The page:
Customs replies Akabogu, says NCS not against WCO Trade Facilitation Agreement, AfCFTA


The Nigeria Customs Service (NCS) has said that contrary to the misrepresentation in the public domain, the Comptroller General of Customs, Col. Hameed Ali (rtd.) and indeed the Service is not against the implementation of any protocol that Nigeria is a signatory.

This is even as it stated that its role was to implement and provide input that might help policy formation in the interest of Nigerians.

The Public Relations Officer of the NCS, Mr. Joseph Attah who made the clarification in a statement in Abuja on Monday was reacting to what he termed “a gross misinterpretation of the Comptroller-General of Customs, Col. Hameed Ibrahim Ali (rtd.) on his presentation at the public hearing of the Senate Committee on Finance.

Maritime Lawyer, Mr. Emeka Akabogu had in a write up that went viral on the social media on Sunday alleged that the Comptroller General of the Nigerian Customs Service advised against implementation of the WTO Trade Facilitation Agreement and the African Continental Free Trade Agreement in a presentation before the Nigerian Senate last week on grounds that it would negatively impact revenue generation.

According to Akabogu, “Col. Hameed Ali’s theory is that if the Trade Facilitation Agreement is implemented to ease current challenges being faced in import and export of goods, customs revenue will drop, so better not to implement the reforms.”

He added that this may explain why the Nigerian Customs Service seemed to have abandoned any pretenses it used to have towards trade facilitation even as he recalled that Nigeria used to have scanners for inspection of imports, but the customs took them over from private operators and decommissioned them, now relying on 100% manual inspection of all imports.

“Advance rulings, post-clearance audits and single window systems are not in operation, despite billions spent. A new Customs and Excise Management Act was even drafted and passed by the National Assembly to make many progressive measures of the TFA legally binding, but it was never signed into law. Nigerian borders have been closed to goods for the last one year, resulting in many bankruptcies and commercial debts.

“Yet the foundation for this de facto policy of border brigandage is founded on ignorance. 90% of local manufacturing is dependent on imports of machinery and raw materials. Border closure and customs restrictions are a dagger in the heart of jobs, production and exports from manufacturing. With an efficient monitoring mechanism through single window systems, customs earnings will multiply tenfold, and so will efficiency. I suspect the customs officials know all these – they are very enlightened and play key roles at the World Customs Organisation.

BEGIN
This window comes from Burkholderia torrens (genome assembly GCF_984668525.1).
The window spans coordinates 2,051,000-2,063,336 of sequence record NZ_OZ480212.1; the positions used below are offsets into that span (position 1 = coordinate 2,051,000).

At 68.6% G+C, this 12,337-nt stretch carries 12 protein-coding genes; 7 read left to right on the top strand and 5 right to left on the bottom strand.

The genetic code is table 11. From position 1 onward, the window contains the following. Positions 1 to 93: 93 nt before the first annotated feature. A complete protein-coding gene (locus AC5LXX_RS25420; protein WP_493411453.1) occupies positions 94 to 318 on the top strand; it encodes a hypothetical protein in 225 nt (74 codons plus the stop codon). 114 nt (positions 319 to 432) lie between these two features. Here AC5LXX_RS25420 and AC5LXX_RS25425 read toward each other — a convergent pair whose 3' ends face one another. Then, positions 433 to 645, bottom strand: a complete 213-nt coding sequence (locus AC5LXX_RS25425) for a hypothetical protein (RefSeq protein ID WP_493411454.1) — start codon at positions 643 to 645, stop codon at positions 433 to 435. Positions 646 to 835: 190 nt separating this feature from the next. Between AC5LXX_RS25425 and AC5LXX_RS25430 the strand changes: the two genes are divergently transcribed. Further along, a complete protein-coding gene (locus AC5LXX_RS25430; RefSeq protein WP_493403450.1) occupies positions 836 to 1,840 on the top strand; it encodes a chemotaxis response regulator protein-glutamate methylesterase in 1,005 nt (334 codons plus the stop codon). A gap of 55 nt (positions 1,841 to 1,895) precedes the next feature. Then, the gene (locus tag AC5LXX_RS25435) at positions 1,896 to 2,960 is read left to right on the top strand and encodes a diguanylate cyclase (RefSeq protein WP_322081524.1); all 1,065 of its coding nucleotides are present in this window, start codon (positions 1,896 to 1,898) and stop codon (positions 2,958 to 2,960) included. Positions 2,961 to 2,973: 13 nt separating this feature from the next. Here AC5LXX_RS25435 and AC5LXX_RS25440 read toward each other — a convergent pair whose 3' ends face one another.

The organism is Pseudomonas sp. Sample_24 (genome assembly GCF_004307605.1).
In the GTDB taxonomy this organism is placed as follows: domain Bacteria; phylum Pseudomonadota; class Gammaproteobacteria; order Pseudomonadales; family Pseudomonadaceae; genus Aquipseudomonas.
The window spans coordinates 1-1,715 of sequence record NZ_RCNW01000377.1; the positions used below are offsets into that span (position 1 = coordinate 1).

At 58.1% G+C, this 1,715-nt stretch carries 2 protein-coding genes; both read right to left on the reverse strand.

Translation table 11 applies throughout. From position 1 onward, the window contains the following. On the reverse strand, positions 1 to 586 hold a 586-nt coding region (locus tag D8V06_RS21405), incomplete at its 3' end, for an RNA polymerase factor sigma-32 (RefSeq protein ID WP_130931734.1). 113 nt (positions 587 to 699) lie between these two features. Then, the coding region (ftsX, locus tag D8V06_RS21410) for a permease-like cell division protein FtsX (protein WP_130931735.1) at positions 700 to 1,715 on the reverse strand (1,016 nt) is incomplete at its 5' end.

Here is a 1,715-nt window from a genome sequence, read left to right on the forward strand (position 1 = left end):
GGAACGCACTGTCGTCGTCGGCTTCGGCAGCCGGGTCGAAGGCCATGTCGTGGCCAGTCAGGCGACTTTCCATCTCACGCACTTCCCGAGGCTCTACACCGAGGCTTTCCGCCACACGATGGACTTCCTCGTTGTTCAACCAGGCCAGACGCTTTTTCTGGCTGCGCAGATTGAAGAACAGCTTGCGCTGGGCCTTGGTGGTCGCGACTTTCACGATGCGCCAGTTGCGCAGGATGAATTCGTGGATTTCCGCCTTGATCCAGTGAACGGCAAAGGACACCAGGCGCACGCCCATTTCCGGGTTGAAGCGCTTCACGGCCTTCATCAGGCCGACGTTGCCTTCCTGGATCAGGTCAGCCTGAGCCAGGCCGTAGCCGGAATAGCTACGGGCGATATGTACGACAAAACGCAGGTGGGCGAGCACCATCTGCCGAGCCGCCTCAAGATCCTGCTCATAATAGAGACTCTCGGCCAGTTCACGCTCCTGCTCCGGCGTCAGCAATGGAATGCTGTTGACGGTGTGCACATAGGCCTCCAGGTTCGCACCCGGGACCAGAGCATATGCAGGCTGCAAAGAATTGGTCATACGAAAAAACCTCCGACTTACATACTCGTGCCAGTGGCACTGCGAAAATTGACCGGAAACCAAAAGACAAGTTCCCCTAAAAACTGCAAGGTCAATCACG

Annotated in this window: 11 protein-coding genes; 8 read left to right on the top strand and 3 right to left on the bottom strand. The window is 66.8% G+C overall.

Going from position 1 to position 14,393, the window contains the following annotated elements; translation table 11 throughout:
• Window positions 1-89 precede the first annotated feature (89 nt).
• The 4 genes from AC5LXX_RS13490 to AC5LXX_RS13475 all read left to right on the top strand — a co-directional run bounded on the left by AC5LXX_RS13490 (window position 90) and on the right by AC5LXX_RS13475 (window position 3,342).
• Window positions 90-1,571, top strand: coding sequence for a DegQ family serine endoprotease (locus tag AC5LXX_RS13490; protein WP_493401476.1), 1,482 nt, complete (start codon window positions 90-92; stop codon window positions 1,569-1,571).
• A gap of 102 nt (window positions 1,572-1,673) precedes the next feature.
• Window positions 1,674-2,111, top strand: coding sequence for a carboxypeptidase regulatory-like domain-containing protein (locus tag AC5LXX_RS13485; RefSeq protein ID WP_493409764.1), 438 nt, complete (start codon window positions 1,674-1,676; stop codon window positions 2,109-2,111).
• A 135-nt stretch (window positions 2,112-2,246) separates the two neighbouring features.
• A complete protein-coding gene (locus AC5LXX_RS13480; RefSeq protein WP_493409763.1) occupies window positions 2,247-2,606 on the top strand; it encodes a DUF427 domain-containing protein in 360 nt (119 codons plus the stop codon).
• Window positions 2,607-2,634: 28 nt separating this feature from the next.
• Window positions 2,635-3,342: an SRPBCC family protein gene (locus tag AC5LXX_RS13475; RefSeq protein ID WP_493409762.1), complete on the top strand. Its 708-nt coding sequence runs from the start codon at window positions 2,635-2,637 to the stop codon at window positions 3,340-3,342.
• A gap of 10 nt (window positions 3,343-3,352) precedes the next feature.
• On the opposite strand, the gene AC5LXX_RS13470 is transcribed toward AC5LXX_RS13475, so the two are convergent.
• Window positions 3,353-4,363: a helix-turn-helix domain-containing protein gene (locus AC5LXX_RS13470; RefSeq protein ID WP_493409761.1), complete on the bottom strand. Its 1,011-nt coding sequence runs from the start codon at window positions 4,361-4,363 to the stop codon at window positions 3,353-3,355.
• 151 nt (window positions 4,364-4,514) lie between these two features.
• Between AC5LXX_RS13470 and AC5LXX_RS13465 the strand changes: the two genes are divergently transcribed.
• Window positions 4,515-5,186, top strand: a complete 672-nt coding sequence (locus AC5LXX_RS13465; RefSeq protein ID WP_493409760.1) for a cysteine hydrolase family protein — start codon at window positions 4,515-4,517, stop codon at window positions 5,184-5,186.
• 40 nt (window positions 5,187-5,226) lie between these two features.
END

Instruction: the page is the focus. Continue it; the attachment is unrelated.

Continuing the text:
“But for them, it pays to conduct 100% manual inspection, to raise arbitrary debit notes, to interface physically with importers and clearing agents. It pays to appear ignorant”, he further said.

Reacting, the NCS spokesman noted that the write up, unfortunately, misrepresented the CGC’s position on Africa Continental Free Trade Agreement erroneously misinforming the public that the CGC was against the implementation of the Free Trade Agreement/Facilitation, because it would affect revenue collection.

He maintained that, the CGC’s position, on the contrary, was in support of increased local production for the nation to benefit from the forthcoming ACFTA adding that the CGC explained the implications of ACFTA on revenue, “stating that all imports from member countries will be duty free hence the nation must encourage local production and Excise duty rather than Import duty which will drastically drop soon.”

Attah quoted the CGC as saying that “I would rather collect Excise duty than Import duty, because for every import, you are taking money out”.

He imagined that as clear and emphatic as the CGC was at the public hearing on preference for excise over import, it was hard to understand the reason(s) for this twist and dangerous misrepresentation.

“The author’s attempt to link CG’s comments at the public hearing to issues of scanners, partial border closure and ending with almost recommending single window system as a viable means of growing Customs revenue collection shows a total loss of the understanding of CGC’s presentation. He obviously does not know that the amended Customs and Excise Management Act (CEMA) has not been passed into law and seems not to be aware that NCS is not the procuring agent for new scanners, hence cannot be linked to any amount he quoted in relation to scanners.

“It is almost laughable to appear to recommend a bit of ICT to an organization whose processes are mostly automated and was informing the Senate Committee about the readiness of the Service to commence end to end e-Customs.

“For the avoidance of doubt, the CGC and indeed NCS is not against the implementation of any protocol that Nigeria is a signatory. NCS role is to implement and provide input that might help policy formation in the interest of Nigerians”, he declared.

Attah, A Deputy Comptroller of Customs pointed out that the Service strongly believed that Nigerians had a right to know the implications of AfCFTA and actions that must be taken to benefit from it and not becoming a dumping ground for other countries’ goods noting that “twisting and giving it a different narrative relating to Import duty is not only dangerous but mischievous misrepresentation that does the nation no good.”

“NCS therefore call on Nigerians to discountenance that misleading piece and focus on what we must do to benefit from ACFTA”, he summarized.

Photo: Public Relations Officer of the Nigeria Customs Service (NCS), Mr. Joseph Attah.

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